Facebook and Twitter are undoubtedly dominating the world of online social networking, and the willingness of many users to self-disclose personal information ranging from moods to religious affiliation, relationship status, and personal contact information has led to an increase in privacy concerns. Facebook and Twitter offer convenient opportunities to stay in touch with friends, family, and coworkers, but are people using them responsibly? Some argue that there are fundamental differences between today’s digital natives, whose private and public selves are intertwined through these technologies, and older generations (Komblum, 2007). Even though some colleges are offering seminars on managing privacy online, we still hear stories of self-disclosure gone wrong, such as the football player from the University of Texas who was kicked off the team for posting racist comments about the president or the student who was kicked out of his private, Christian college after a picture of him dressed in drag surfaced on Facebook. However, social media experts say these cases are rare and that most students are aware of who can see what they’re posting and the potential consequences (Healy, 2009). The issue of privacy management on Facebook is affecting parent-child relationships, too, and as the website “Oh Crap. My Parents Joined Facebook.” shows, the results can sometimes be embarrassing for the college student and the parent as they balance the dialectic between openness and closedness once the child has moved away.
How do you manage your privacy and self-disclosures online? 1. Do you think it’s ethical for school officials or potential employers to make college admissions or hiring decisions based on what they can learn about you online? Why or why not? 2. Are you currently friends with your parents or family elder on Facebook? If you already are friends with a parent or family elder, did you change your posting habits or privacy settings once they joined? Why or why not?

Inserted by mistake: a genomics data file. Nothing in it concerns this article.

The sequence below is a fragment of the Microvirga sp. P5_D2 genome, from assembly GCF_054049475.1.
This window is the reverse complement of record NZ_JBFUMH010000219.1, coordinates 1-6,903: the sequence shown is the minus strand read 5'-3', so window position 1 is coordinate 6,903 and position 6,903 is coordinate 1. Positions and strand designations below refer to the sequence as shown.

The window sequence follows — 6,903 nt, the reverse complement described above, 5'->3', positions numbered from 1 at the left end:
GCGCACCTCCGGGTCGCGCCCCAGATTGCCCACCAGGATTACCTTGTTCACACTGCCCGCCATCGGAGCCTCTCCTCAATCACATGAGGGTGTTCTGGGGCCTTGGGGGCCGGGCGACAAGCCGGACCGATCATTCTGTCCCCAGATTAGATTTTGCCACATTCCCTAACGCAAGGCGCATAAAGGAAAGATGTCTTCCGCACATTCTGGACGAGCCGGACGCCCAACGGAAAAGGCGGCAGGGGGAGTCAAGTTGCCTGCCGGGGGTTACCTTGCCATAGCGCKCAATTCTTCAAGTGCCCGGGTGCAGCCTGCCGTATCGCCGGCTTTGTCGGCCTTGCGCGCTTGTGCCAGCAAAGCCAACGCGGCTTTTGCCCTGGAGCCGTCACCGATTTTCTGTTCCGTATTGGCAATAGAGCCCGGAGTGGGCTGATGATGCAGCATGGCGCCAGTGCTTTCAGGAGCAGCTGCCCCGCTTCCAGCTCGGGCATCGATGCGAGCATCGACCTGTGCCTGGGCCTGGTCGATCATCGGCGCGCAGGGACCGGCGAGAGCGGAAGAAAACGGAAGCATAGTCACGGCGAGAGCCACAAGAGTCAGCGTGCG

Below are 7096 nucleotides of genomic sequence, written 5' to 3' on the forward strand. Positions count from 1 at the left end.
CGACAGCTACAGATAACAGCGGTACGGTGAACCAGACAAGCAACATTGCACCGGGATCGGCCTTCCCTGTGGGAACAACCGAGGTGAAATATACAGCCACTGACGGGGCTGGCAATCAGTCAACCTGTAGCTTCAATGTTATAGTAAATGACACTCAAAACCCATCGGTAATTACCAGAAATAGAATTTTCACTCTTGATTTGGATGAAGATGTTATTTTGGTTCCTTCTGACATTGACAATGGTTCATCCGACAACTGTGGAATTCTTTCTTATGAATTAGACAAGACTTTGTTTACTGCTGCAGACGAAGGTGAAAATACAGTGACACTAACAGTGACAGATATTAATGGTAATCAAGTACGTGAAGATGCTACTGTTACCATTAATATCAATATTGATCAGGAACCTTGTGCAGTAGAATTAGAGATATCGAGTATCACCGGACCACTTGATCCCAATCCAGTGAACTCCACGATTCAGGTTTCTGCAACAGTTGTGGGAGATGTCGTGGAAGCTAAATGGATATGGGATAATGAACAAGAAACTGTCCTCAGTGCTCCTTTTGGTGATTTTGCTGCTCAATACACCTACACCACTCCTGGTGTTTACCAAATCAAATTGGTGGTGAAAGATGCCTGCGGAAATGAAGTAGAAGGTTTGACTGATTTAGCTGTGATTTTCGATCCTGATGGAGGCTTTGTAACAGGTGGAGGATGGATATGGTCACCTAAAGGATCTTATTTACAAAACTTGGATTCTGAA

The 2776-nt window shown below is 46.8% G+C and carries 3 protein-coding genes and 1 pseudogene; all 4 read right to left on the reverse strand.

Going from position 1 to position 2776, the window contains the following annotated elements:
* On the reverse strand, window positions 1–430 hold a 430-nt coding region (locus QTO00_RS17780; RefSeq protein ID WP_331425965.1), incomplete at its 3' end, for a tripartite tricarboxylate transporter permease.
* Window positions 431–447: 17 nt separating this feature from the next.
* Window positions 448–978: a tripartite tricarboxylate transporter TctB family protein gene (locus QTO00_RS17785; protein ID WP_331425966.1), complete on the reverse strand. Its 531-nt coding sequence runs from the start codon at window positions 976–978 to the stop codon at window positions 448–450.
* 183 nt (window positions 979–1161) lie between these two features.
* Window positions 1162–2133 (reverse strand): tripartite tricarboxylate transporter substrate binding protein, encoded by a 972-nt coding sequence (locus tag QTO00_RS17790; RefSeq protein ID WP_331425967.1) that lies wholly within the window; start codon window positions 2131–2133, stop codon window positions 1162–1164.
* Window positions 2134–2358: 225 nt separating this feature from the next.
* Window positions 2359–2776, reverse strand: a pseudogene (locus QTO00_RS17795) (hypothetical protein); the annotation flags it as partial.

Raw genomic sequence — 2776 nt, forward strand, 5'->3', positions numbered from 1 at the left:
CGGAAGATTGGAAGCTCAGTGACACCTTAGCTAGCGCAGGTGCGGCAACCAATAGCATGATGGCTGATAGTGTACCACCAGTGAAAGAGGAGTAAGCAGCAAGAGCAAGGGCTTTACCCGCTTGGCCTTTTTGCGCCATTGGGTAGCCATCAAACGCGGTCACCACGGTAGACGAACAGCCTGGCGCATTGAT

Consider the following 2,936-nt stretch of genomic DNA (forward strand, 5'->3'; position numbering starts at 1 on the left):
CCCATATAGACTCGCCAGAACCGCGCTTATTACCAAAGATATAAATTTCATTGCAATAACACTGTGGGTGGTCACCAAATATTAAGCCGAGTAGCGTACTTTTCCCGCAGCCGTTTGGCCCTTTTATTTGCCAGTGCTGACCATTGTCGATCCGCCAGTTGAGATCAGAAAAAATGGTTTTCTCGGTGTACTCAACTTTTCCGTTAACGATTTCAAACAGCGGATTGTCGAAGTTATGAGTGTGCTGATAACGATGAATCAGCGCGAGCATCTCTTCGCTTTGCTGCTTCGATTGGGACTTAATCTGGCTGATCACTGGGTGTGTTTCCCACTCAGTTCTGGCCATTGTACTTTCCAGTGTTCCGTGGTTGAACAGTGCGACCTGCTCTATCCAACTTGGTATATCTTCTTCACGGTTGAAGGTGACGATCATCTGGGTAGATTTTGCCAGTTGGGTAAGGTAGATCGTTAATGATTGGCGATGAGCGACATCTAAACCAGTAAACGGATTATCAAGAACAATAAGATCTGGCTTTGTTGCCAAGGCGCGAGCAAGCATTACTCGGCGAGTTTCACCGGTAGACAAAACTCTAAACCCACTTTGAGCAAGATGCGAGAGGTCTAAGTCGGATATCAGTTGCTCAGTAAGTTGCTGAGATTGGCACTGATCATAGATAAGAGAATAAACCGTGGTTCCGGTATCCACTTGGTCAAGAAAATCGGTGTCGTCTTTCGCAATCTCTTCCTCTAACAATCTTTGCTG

Nowadays, separation of mothers from their newborn babies at delivery has become a usual practice despite the escalating evidence that this may have negative effects on the newborn. A growing volume of research supports skin to skin contact between the mother and the newborn in the immediate post-delivery period. Skin to skin contact is defined as placing the naked newborn baby, prone covered across the back with a warm blanket, on the mother’s bare chest instantaneously following birth. A substantial number of studies showed that early skin to skin contact between the mother and the newborn is beneficial to the newborn. Some of the benefits of skin to skin contact include stabilization of the newborn’s body temperature through thermoregulation, regulation of heart rate and regulation of respiratory rate (Wallace & Marshal, 2001). Additionally, early skin to skin contact facilitates the initiation of breastfeeding, helps neonatal thermoregulation and promotes maternal-infant bonding (Dabrowski, 2007; Wallace & Marshal, 2001). Skin to skin contact may also ensure colonization of the baby with the mother’s own skin flora, for which the child will have some resistance (Wallace & Marshal, 2001). Despite its aforementioned benefits and despite the UNICEF’s Baby Friendly best practice campaign which calls for early skin to skin contact, this practice is still not being implemented in the labor room in Bahrain. This can be due to lack of labor room nurses knowledge about the benefits of skin to skin contact. Therefore, the purpose of this study is to assess the current knowledge level of labor room nurses about skin to skin contact. The problem statement is: what is the perception of labor room nurses towards skin to skin contact between mother and the newborn? The research questions are (1) what do labor room nurses know about skin to skin contact?, (2) what are the factors labor room nurses identify as barriers to implementation of skin to skin contact, (3) what are the factors labor room nurses identify as facilitators to implementation of skin to skin contact? Identifying knowledge level of labor room nurses will help in designing and implementing in-service education programs to educate nurses about the importance of skin to skin contact. Additionally, identifying the barriers and facilitators of skin to skin contact will help in designing interventions to decrease the barriers and increase the factors that will facilitate skin to skin contact. Increasing knowledge level of labor room nurses, decreasing the barriers and increasing the fact>